Counterinsurgency is a theory and practice of state control that has undergone significant development as a result of the wars in Iraq and Afghanistan. The city of Salinas, California, the Salinas Police Department, and the Naval Postgraduate School began collaborating in 2009 to apply counterinsurgency against street gangs. The current operation in Salinas is one clear example of how the Long War (formerly the War on Terror) is coming back to affect life in the United States. This project will trace the shifting theoretical architecture undergirding one of the first explicit uses of domestic counterinsurgency. Through an ethnographic approach to the operation in Salinas, it will outline how state security forces plan to reassert governance in a neighborhood where the police and city government have lost legitimacy. Based on a critical analysis of recently declassified military research, it appears that the Salinas counterinsurgency program intends to reassert social and political control through techniques that build human and technological networks into the Latino population of East Salinas. These police networks are designed to generate a statist sensibility in the population as well as information flows about targetable social networks that enable gang formation.

Will Munger is an editor and contributor to the upcoming book Life during Wartime (AK Press, 2013).

“Anarchisms and US/Third World Feminisms” by Theresa Warburton

This essay is both an exercise in and exploration of alternative models of building solidarity in radical social and political movements. Despite many similarities between the methods, theories, and praxes of anarchisms of the past twenty years and US/third world feminisms, there has been little inquiry into the relationship between the two. In highlighting some prevalent affinities between these two bodies of thought and praxis, this essay will demonstrate the urgent necessity of considering how to build radical social and political movements that consider difference between peoples and communities to be essential rather than divisive, and offer an alternative model for building solidarity through “alliances of transformation” as opposed to “alliances of exchange.”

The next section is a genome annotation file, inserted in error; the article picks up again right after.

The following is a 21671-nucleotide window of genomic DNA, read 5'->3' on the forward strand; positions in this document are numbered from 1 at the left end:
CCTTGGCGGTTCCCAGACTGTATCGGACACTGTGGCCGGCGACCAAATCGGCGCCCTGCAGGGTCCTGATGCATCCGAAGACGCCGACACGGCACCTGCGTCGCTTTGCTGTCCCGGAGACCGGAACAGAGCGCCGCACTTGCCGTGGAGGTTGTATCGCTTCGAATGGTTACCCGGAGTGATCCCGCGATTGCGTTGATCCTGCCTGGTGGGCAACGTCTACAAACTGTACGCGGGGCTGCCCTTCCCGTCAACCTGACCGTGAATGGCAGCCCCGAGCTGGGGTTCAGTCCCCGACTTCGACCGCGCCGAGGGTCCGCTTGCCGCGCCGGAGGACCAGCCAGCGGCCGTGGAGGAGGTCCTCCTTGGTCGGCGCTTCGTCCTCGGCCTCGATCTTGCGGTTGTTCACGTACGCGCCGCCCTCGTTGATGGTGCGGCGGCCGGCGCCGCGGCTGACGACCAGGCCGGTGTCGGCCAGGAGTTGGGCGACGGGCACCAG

Theresa Warburton is a PhD candidate in the global gender studies department where she also currently teaches. She is especially interested in contemporary anarchist theory, women of color feminisms, and speculative fiction as radical praxis. Theresa is committed to community organizing, and works mostly in the interests of prison abolition, student movements, reproductive justice, and urban farming. Her life is made up of the people she loves, the food she feeds them, the books she read and discusses with them, and the music she listens to and plays with them. She believes strongly in the radical potential of the imagination, and is constantly trying to engage her own and others' imaginations through all of the things she mentioned above.

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The fall 2011 issue of Perspectives (featuring articles by Ashanti Omowali Alston, Victoria Law, and Joel Olson; interviews with Chris Borte and Afro-Columbian anarchist David López Rodriguez; reviews; and more!) is currently available from AK Press here:

Our deadline for the next print issue is May 31, 2012. All submissions should have endnotes rather than footnotes, contain no page numbers, and conform to the Chicago Manual of Style. Please include your name and reliable contact information. Send your essays or questions to: We are particularly looking for essays on the theme of 'Care,' including essays on health care, self-care, child care and wellness. This is an open call, so all topics will also be considered.

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Imperiled Life: Revolution against Climate Catastrophe

The fourth title in our Anarchist Interventions Series, copublished with AK Press, will be available on June 1, 2012.